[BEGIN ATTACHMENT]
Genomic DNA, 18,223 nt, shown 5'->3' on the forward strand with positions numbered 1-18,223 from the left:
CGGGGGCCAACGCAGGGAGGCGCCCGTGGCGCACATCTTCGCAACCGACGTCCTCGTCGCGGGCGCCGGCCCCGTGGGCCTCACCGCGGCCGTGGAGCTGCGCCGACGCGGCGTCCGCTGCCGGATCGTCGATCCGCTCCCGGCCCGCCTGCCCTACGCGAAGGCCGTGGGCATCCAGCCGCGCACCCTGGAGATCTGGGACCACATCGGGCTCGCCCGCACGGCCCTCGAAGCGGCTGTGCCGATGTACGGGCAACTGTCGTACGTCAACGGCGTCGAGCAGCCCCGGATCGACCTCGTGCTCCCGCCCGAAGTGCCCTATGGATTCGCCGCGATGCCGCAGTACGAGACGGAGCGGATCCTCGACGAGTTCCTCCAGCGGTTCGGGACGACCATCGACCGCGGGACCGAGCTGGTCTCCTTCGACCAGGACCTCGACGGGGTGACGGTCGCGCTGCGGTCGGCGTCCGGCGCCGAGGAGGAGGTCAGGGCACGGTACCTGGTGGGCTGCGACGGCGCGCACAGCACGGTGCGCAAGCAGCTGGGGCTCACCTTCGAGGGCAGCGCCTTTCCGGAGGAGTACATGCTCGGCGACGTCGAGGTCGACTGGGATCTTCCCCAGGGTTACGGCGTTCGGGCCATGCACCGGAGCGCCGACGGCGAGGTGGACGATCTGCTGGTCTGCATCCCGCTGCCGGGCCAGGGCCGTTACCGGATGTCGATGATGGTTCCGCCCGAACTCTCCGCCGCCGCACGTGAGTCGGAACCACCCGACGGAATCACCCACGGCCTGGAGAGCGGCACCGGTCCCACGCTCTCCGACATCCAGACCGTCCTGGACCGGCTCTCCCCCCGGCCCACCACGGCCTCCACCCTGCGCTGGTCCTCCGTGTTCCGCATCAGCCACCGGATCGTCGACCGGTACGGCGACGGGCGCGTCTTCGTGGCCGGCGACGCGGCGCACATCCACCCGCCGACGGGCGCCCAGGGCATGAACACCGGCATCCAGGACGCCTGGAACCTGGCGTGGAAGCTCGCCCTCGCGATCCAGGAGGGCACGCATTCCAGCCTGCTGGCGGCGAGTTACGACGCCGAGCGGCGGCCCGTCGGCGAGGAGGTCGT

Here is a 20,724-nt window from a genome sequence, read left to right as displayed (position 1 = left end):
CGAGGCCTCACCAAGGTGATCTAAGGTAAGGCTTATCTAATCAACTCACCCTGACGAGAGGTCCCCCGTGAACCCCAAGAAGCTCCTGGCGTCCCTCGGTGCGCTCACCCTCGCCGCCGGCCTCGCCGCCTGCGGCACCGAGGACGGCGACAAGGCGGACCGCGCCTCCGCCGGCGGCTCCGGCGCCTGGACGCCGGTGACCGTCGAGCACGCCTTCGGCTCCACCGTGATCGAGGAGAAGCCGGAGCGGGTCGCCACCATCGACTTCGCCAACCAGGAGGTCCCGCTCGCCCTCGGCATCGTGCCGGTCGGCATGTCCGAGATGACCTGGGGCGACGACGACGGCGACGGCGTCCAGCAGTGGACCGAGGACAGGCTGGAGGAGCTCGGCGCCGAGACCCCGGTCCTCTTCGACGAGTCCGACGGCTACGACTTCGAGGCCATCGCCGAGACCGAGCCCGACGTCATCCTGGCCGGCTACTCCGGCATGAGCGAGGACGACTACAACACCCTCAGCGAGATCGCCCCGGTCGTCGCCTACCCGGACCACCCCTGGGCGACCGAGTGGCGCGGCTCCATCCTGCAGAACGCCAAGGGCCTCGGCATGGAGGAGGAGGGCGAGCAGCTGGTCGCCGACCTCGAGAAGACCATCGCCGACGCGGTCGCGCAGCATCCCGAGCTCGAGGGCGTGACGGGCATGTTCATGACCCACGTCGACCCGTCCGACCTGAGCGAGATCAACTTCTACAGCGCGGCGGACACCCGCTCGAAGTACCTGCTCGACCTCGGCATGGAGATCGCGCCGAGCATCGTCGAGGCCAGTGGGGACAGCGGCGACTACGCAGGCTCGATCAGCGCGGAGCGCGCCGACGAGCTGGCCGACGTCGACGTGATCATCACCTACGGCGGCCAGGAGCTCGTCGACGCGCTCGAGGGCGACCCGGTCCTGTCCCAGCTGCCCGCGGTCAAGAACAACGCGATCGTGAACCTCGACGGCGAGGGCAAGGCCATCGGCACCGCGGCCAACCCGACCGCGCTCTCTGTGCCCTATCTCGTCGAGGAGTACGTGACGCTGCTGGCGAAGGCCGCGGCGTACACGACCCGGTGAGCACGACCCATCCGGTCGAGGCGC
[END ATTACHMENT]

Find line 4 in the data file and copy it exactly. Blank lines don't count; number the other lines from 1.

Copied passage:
CGAGGCCTCACCAAGGTGATCTAAGGTAAGGCTTATCTAATCAACTCACCCTGACGAGAGGTCCCCCGTGAACCCCAAGAAGCTCCTGGCGTCCCTCGGTGCGCTCACCCTCGCCGCCGGCCTCGCCGCCTGCGGCACCGAGGACGGCGACAAGGCGGACCGCGCCTCCGCCGGCGGCTCCGGCGCCTGGACGCCGGTGACCGTCGAGCACGCCTTCGGCTCCACCGTGATCGAGGAGAAGCCGGAGCGGGTCGCCACCATCGACTTCGCCAACCAGGAGGTCCCGCTCGCCCTCGGCATCGTGCCGGTCGGCATGTCCGAGATGACCTGGGGCGACGACGACGGCGACGGCGTCCAGCAGTGGACCGAGGACAGGCTGGAGGAGCTCGGCGCCGAGACCCCGGTCCTCTTCGACGAGTCCGACGGCTACGACTTCGAGGCCATCGCCGAGACCGAGCCCGACGTCATCCTGGCCGGCTACTCCGGCATGAGCGAGGACGACTACAACACCCTCAGCGAGATCGCCCCGGTCGTCGCCTACCCGGACCACCCCTGGGCGACCGAGTGGCGCGGCTCCATCCTGCAGAACGCCAAGGGCCTCGGCATGGAGGAGGAGGGCGAGCAGCTGGTCGCCGACCTCGAGAAGACCATCGCCGACGCGGTCGCGCAGCATCCCGAGCTCGAGGGCGTGACGGGCATGTTCATGACCCACGTCGACCCGTCCGACCTGAGCGAGATCAACTTCTACAGCGCGGCGGACACCCGCTCGAAGTACCTGCTCGACCTCGGCATGGAGATCGCGCCGAGCATCGTCGAGGCCAGTGGGGACAGCGGCGACTACGCAGGCTCGATCAGCGCGGAGCGCGCCGACGAGCTGGCCGACGTCGACGTGATCATCACCTACGGCGGCCAGGAGCTCGTCGACGCGCTCGAGGGCGACCCGGTCCTGTCCCAGCTGCCCGCGGTCAAGAACAACGCGATCGTGAACCTCGACGGCGAGGGCAAGGCCATCGGCACCGCGGCCAACCCGACCGCGCTCTCTGTGCCCTATCTCGTCGAGGAGTACGTGACGCTGCTGGCGAAGGCCGCGGCGTACACGACCCGGTGAGCACGACCCATCCGGTCGAGGCGC